With some clever genetic engineering but without ever touching a cell or an animal, scientist can remotely control cells using ultrasound, light, and, now, also radio waves. The electromagnetic waves can be used to selectively heat up parts of cells and activate a gene to make insulin in mice, according to a recent study published in Science.
But why care about radio waves if we have light and ultrasound? Radio waves have a couple distinct advantages over existing techniques.
In the current study, the radio waves didn’t heat up a whole patch of tissue or even a whole cell—it only affected specific pores in the cell, called TRPV1, that open in response to heat. To get this specificity, the scientists made special iron oxide nanoparticles attached to an antibody that only sticks to TRPV1. When they turned on the radio waves, the iron oxide particles warmed up and opened the TRPV1 channel, minimally affecting the rest of the cell or surrounding cells. Ultrasound, on the other hand, heats up a whole patch of tissue to 42° Celsius, which could have damaging or confounding effects on the cells.
For something that you can’t see or touch, the electromagnetic spectrum sure is valuable property. The auction of a big slice of useful, empty airwaves—used by television broadcasts before they went all digital in 2009—is expected to net the federal government $25 billion to fund payroll tax cut extensions. This auction is one thing everyone could agree on amidst all the bipartisan sniping in Congress. That’s how much of a no-brainer it is.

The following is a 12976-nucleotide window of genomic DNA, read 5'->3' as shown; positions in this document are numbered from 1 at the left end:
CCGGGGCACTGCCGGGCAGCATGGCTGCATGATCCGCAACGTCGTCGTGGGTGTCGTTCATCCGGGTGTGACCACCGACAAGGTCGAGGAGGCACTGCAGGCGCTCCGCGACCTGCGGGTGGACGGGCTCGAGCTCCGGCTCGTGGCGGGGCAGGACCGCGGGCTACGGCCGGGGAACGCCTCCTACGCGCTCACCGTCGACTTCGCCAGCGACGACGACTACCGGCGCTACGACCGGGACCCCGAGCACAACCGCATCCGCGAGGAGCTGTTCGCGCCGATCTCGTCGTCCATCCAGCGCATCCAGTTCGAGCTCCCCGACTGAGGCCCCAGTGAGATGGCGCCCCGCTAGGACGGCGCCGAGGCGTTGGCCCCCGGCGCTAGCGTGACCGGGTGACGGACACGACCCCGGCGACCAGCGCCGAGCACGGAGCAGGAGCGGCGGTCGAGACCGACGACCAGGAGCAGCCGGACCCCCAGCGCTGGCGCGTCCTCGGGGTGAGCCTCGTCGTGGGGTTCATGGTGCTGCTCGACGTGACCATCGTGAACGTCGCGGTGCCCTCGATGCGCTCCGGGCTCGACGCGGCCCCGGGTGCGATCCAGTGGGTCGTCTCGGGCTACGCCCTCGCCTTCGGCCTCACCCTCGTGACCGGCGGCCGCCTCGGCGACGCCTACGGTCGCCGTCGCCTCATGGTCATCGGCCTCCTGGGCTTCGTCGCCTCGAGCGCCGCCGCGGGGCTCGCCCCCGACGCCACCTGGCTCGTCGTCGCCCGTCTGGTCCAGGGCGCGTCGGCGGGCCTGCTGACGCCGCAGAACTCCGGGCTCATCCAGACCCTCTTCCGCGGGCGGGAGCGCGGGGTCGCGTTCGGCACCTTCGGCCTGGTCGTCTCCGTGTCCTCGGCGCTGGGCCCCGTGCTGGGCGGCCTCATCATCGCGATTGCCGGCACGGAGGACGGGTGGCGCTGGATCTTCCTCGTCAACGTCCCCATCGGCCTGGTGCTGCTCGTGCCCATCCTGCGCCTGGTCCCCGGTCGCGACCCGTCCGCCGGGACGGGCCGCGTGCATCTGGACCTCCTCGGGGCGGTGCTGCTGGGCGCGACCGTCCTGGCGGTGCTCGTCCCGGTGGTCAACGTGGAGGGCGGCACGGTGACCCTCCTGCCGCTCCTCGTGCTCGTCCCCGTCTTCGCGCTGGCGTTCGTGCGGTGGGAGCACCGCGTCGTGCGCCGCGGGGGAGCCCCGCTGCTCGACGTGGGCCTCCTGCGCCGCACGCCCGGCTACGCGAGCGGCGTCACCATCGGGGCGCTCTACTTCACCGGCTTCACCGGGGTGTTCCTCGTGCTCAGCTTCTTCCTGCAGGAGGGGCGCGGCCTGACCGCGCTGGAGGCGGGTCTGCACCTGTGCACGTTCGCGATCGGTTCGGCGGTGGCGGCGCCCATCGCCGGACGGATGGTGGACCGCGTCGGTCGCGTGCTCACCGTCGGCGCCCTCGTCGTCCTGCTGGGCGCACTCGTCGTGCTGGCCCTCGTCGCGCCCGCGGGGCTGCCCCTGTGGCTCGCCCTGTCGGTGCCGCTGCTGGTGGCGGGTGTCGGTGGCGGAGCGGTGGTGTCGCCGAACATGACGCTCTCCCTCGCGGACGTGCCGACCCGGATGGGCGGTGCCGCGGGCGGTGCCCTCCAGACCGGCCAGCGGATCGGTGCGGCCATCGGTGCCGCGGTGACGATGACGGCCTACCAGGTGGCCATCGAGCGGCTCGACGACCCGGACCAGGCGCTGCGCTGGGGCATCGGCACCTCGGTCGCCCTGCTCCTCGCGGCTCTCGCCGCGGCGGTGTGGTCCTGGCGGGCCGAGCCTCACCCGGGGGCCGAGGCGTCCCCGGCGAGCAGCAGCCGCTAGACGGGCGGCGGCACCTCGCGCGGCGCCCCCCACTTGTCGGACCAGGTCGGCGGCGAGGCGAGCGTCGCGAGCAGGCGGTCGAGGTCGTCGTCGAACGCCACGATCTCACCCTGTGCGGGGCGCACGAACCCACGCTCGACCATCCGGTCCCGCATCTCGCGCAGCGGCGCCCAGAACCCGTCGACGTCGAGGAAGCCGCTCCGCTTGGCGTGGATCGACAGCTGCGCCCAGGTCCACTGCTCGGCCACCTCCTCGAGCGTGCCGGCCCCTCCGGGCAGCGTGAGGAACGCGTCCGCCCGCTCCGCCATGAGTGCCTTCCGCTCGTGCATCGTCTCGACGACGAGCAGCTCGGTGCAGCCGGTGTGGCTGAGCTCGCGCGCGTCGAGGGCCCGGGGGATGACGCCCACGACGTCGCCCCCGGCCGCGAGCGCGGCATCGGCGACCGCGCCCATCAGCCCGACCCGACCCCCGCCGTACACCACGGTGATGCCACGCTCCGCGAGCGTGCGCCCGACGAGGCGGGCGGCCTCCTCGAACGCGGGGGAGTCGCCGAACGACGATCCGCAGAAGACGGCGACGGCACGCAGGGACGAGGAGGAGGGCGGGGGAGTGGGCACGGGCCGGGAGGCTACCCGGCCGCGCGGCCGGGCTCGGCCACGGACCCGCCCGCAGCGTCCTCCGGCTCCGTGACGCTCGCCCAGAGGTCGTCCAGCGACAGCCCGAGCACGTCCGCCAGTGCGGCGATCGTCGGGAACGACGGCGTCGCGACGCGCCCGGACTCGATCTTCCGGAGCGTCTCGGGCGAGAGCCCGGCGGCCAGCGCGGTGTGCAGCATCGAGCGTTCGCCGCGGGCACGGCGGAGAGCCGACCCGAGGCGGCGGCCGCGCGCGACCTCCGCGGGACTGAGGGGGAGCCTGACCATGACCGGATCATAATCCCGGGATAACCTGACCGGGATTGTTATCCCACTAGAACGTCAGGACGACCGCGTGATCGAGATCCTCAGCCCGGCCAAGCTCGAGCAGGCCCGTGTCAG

While the electromagnetic spectrum is fixed by the laws of physics, the use of that spectrum is human and quickly changing affair: global mobile traffic is expected to increase 18-fold in the next 5 years. WiFi, mobile phones, and radio are all vying for a limited slice of the radio frequency part of the electromagnetic spectrum. Luckily, we’ve got a chunk of empty airwaves where analog TV used to be. Mobile phone companies, whose networks are crunched by the hundreds of millions of smartphones we’re now toting around, will definitely be in the auction.
A proposal to designate a chunk of the former TV airwaves as a free, unlicensed “white space” may be even more interesting. Tech companies such as Google have long campaigned for white spaces, with the hope that public access to the spectrum will spur innovation in wireless technology. WiFi currently operates at high frequencies and short range, which is why you have to be pretty close to a coffee shop to steal its free WiFi.